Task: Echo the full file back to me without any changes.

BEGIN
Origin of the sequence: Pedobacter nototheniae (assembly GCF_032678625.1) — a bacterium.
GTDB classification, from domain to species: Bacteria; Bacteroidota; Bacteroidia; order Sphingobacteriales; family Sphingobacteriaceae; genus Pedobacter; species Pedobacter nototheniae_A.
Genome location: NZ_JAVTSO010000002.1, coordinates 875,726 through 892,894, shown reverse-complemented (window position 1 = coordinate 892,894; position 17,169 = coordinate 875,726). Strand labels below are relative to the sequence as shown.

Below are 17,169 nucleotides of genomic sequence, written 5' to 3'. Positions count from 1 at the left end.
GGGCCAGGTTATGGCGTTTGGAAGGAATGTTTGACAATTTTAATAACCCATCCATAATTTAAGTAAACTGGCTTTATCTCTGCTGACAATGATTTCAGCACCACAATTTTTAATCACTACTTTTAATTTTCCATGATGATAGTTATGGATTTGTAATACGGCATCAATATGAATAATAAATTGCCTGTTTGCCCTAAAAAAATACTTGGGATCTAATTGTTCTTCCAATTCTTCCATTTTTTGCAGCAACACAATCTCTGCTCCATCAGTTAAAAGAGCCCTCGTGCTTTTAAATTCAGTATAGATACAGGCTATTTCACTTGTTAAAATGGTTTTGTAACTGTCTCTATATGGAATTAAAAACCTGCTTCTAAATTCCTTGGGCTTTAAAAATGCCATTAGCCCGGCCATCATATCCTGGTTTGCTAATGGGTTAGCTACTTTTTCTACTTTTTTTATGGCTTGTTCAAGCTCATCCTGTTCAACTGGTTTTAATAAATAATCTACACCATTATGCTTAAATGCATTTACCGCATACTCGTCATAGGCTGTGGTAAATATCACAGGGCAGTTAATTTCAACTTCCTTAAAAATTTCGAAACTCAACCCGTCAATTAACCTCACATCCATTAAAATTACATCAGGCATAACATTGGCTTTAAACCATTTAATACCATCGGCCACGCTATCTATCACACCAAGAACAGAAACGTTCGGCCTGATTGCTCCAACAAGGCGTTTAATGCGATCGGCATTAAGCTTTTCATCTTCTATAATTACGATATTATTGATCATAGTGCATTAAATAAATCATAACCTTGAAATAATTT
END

Origin of the sequence: Pedobacter nototheniae (assembly GCF_032678625.1) — a bacterium.
GTDB classification, from domain to species: Bacteria; Bacteroidota; Bacteroidia; order Sphingobacteriales; family Sphingobacteriaceae; genus Pedobacter; species Pedobacter nototheniae_A.
Genome location: NZ_JAVTSO010000002.1, coordinates 875,726 through 892,894, shown reverse-complemented (window position 1 = coordinate 892,894; position 17,169 = coordinate 875,726). Strand labels below are relative to the sequence as shown.

Below are 17,169 nucleotides of genomic sequence, written 5' to 3'. Positions count from 1 at the left end.
GGGCCAGGTTATGGCGTTTGGAAGGAATGTTTGACAATTTTAATAACCCATCCATAATTTAAGTAAACTGGCTTTATCTCTGCTGACAATGATTTCAGCACCACAATTTTTAATCACTACTTTTAATTTTCCATGATGATAGTTATGGATTTGTAATACGGCATCAATATGAATAATAAATTGCCTGTTTGCCCTAAAAAAATACTTGGGATCTAATTGTTCTTCCAATTCTTCCATTTTTTGCAGCAACACAATCTCTGCTCCATCAGTTAAAAGAGCCCTCGTGCTTTTAAATTCAGTATAGATACAGGCTATTTCACTTGTTAAAATGGTTTTGTAACTGTCTCTATATGGAATTAAAAACCTGCTTCTAAATTCCTTGGGCTTTAAAAATGCCATTAGCCCGGCCATCATATCCTGGTTTGCTAATGGGTTAGCTACTTTTTCTACTTTTTTTATGGCTTGTTCAAGCTCATCCTGTTCAACTGGTTTTAATAAATAATCTACACCATTATGCTTAAATGCATTTACCGCATACTCGTCATAGGCTGTGGTAAATATCACAGGGCAGTTAATTTCAACTTCCTTAAAAATTTCGAAACTCAACCCGTCAATTAACCTCACATCCATTAAAATTACATCAGGCATAACATTGGCTTTAAACCATTTAATACCATCGGCCACGCTATCTATCACACCAAGAACAGAAACGTTCGGCCTGATTGCTCCAACAAGGCGTTTAATGCGATCGGCATTAAGCTTTTCATCTTCTATAATTACGATATTATTGATCATAGTGCATTAAATAAATCATAACCTTGAAATAATTT